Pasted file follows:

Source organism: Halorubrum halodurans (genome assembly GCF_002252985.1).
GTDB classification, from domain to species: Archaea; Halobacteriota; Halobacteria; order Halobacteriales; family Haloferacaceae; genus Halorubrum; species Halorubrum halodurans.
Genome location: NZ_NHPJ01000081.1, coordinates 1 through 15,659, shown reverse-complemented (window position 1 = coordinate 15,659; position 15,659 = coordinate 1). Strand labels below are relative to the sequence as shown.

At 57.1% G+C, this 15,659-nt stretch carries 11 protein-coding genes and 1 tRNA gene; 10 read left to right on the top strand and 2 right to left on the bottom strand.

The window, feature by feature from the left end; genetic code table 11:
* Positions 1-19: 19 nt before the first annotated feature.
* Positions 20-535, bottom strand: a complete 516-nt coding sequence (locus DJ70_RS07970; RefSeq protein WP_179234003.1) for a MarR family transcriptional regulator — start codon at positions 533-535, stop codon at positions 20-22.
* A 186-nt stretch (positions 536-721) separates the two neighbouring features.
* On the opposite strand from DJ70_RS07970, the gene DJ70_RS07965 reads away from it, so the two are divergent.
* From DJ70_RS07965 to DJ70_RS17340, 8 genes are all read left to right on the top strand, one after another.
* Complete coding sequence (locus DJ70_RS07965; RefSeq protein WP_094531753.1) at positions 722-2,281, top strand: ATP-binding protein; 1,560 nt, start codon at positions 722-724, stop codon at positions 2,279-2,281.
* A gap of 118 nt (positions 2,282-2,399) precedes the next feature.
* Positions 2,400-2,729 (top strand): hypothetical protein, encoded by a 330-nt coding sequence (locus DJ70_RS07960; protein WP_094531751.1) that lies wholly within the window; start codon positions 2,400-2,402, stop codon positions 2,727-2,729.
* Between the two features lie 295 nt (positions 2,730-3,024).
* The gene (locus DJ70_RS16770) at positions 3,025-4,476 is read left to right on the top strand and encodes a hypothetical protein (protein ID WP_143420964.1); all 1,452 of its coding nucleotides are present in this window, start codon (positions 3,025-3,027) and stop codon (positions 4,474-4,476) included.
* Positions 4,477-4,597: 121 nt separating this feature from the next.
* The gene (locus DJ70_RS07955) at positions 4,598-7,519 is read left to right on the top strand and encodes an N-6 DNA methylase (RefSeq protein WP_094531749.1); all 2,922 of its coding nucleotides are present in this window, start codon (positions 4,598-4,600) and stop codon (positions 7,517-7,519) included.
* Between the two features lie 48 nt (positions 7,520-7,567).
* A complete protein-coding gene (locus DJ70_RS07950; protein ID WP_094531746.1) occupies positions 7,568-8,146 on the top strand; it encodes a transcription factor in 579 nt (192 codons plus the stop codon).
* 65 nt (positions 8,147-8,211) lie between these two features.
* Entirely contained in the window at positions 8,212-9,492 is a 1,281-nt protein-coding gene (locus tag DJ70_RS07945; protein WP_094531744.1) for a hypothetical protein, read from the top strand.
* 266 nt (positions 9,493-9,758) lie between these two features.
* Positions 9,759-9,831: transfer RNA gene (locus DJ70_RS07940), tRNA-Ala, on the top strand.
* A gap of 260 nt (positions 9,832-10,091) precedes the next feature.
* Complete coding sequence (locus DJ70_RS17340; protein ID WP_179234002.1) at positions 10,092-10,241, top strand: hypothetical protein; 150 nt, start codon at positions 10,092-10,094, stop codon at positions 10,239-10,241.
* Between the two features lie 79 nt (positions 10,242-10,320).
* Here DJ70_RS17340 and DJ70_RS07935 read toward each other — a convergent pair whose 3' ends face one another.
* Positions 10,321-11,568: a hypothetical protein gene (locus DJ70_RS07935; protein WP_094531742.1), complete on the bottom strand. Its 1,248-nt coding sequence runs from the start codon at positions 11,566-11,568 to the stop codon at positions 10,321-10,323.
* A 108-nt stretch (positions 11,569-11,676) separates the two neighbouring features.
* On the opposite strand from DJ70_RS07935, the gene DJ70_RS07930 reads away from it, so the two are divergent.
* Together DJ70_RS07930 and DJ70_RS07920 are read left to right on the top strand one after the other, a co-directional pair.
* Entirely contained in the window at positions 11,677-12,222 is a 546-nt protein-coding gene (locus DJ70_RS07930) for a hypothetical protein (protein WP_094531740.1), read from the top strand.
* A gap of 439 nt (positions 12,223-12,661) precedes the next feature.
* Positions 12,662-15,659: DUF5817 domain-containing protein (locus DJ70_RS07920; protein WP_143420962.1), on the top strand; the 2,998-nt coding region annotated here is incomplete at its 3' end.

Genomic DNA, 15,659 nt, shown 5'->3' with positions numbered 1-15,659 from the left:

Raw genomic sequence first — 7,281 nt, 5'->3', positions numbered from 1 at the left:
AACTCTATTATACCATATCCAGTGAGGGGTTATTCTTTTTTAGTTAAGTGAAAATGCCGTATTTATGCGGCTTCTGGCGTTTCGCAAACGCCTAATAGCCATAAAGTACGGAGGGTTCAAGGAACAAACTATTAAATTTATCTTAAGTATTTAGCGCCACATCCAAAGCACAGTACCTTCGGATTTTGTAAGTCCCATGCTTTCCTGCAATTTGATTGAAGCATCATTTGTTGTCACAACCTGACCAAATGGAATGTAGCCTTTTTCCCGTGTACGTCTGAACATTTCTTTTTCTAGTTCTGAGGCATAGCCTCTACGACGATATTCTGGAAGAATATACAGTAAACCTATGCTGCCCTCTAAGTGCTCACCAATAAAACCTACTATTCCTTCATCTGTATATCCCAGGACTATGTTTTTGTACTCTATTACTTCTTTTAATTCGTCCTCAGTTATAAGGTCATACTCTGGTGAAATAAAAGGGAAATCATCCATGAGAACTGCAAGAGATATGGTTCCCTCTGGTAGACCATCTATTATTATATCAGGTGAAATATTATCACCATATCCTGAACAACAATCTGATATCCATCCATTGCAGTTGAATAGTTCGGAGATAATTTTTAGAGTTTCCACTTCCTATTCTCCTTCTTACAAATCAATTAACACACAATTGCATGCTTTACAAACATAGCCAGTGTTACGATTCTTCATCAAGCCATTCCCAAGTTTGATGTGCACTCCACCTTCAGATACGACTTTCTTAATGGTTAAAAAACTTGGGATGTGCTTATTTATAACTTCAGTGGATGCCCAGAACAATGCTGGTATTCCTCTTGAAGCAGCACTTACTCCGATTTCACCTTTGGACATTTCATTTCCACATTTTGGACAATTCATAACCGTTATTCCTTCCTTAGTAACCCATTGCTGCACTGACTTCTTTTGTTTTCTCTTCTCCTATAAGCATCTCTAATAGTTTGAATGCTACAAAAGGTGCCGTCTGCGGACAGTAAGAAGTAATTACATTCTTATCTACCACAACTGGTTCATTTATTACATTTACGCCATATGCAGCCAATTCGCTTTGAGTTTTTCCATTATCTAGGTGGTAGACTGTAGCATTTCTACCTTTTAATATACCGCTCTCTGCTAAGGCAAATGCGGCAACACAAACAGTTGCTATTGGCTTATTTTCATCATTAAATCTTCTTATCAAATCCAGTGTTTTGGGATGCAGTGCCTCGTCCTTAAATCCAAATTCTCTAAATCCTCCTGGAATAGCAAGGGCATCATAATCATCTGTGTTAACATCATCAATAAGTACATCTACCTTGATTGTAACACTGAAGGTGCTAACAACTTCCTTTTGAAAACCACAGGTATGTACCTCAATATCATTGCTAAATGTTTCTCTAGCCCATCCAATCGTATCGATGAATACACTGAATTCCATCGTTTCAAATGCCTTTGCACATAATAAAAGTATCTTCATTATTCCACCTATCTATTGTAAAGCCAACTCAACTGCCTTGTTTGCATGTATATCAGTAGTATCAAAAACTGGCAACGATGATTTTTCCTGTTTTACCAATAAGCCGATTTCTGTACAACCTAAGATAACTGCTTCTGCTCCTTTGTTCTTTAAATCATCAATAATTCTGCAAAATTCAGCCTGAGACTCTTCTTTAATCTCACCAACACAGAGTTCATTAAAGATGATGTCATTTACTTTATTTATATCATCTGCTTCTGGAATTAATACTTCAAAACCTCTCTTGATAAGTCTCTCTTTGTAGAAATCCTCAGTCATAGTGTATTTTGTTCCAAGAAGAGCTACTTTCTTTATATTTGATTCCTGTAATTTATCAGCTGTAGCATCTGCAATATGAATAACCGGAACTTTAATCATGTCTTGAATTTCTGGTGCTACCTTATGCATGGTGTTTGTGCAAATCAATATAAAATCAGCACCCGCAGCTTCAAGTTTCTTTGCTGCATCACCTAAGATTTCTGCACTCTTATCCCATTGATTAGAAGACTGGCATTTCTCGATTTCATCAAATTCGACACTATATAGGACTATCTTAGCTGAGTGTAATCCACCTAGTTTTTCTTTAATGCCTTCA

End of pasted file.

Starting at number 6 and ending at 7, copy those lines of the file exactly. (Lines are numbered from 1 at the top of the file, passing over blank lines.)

* Positions 1-19: 19 nt before the first annotated feature.
* Positions 20-535, bottom strand: a complete 516-nt coding sequence (locus DJ70_RS07970; RefSeq protein WP_179234003.1) for a MarR family transcriptional regulator — start codon at positions 533-535, stop codon at positions 20-22.